Snooker

Was This Alex Higgins Clearance The Greatest Break Of All Time?

Was This Alex Higgins Clearance The Greatest Break Of All Time?

BBC replaced the snooker void in its scheduled last Sunday with the first of a three part series called "Gods of Snooker." The first episode focused the career of the legendary Alex Higgins.

Higgins' career is every bit that of the wild child of the game. The supreme talent who was often his own worst enemy. His world title win in 1982 was the centrepiece of the programme. What happened to The Hurricane thorughout the rest of his career and life is one of disappointment and sadness, but for that one fleeting moment in 1982, he was on top of the world.

World champion again after a 10 year wait, his baby girl in his arms, and tears streaming down his face, this was a sporting image for the ages. When we think of great snooker moments, or even great TV moments, this has to be up there with the very best.

Alex Higgins

And yet, it so nearly didn't happen, and wouldn't have if not for possibly the greatest break ever seen on a snoooker table.

Advertisement

The show journeys Higgins' rise from the streets of Belfast to world snooker champion in 1972, and his 10 year quest to regain the title.

The ultimate crowd pleaser throughout the '70s, he was the original people's champion. And while he made finals in 1976 and 1980, the second world title was proving elusive, and by 1982, the chance seemed to be slipping away.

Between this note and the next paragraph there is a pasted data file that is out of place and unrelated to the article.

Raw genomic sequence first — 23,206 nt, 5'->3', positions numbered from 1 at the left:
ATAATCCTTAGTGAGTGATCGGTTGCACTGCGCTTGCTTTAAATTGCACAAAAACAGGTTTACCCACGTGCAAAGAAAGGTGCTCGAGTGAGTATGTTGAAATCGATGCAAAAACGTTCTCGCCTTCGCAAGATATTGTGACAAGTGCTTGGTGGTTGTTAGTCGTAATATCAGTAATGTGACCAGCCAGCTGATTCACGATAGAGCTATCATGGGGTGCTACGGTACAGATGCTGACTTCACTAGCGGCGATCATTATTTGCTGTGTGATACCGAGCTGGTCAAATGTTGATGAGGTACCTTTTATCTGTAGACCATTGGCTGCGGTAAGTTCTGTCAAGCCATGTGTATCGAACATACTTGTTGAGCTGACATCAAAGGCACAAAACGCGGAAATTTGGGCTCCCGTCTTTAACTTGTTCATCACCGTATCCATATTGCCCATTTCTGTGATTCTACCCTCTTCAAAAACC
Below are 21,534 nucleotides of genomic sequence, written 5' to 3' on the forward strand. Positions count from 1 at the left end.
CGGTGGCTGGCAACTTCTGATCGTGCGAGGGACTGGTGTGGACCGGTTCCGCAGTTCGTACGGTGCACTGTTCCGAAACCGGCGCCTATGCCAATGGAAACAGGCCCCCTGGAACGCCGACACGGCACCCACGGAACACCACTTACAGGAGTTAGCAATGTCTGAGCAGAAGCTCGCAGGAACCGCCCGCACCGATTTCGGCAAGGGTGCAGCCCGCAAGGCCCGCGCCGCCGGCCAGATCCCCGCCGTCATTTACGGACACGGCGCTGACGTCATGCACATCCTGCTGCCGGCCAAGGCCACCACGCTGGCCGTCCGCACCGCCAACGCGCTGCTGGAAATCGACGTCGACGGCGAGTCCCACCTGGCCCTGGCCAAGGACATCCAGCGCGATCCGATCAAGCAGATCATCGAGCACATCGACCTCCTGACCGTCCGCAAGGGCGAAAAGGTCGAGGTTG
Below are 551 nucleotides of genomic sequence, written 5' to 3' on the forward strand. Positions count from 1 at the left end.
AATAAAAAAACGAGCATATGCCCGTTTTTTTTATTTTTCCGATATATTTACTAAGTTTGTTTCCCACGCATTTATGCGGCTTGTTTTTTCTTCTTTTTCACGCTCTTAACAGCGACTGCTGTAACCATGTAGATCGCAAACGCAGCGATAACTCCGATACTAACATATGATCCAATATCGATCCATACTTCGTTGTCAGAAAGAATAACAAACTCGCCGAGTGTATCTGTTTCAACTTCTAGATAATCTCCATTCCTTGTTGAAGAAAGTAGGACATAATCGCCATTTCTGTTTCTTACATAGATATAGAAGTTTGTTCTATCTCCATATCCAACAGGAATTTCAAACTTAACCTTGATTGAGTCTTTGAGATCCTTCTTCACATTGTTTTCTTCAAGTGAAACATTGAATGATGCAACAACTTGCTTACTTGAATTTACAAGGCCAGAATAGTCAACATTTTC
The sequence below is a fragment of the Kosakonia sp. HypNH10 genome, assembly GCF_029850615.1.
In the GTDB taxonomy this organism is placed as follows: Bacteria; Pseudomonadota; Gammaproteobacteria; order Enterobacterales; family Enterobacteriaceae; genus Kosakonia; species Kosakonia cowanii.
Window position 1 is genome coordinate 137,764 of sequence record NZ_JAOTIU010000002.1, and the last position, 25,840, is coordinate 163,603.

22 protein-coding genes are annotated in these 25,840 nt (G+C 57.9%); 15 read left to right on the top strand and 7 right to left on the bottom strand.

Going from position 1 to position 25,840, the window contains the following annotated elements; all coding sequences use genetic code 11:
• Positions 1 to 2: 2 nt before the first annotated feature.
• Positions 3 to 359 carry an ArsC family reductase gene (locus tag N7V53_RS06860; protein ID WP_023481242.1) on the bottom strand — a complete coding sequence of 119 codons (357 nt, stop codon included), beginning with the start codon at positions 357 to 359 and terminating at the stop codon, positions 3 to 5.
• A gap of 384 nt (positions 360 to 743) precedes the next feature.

The 1976 final in particular produced an incredible piece of television with Higgins turning up to the final "pissed," as his opponent Ray Reardon put it.

Ahead of the '82 World Championships, Higgins could barely pot a ball, as the show remembered. He was losing exhibition games to amateurs throughout the UK and had absolutely no form.

Advertisement

Somehow, The Hurricane muddled through the opening rounds of the tournament, before meeting a 20-year-old upstart named Jimmy White in the semi-finals. White, who absolutely idolised Higgins, was on the verge of qualifying for the World Final at his just his second ever appearance at The Crucible. In a first to 16 match, White led by 15 frames to 14, and was within a shot of wrapping up the 30th frame.

Higgins came to the table, one shot away from going out of the tournament, and with the balls in a seemingly impossible position. What followed was pure magic. For the first seven shots of the break, The Hurricane was never in position, and continuing the break looked extremely unlikely. But with one incredible shot after another, he somehow stayed at the table, and completed a 69 clearance to stay in the game.

Higgins would go on to win the deciding frame, and would get revenge over Reardon in the final, finally capturing his second title.

In a Eurosport feature at last year's Scottish Open, Ronnie O'Sullivan and Jimmy White tried to recreate probably most famous shot of the break, the blue to the corner pocket, with White calling it the "best break ever," and O'Sullivan saying that with the pressure of the situation and the lie of the ball, only two of three players in history could have made cleared the table.

Advertisement

While there have been far more successful snooker players, and possibly even more talented, there'll never be anyone else like Alex Higgins. And this 69 break may have been his crowning achievement.

Β 

Β 

SEE ALSO: Tears All Round As Dennis Taylor Confirms Snooker Retirement

Alex Higgins

Michael McCarthy

You may also like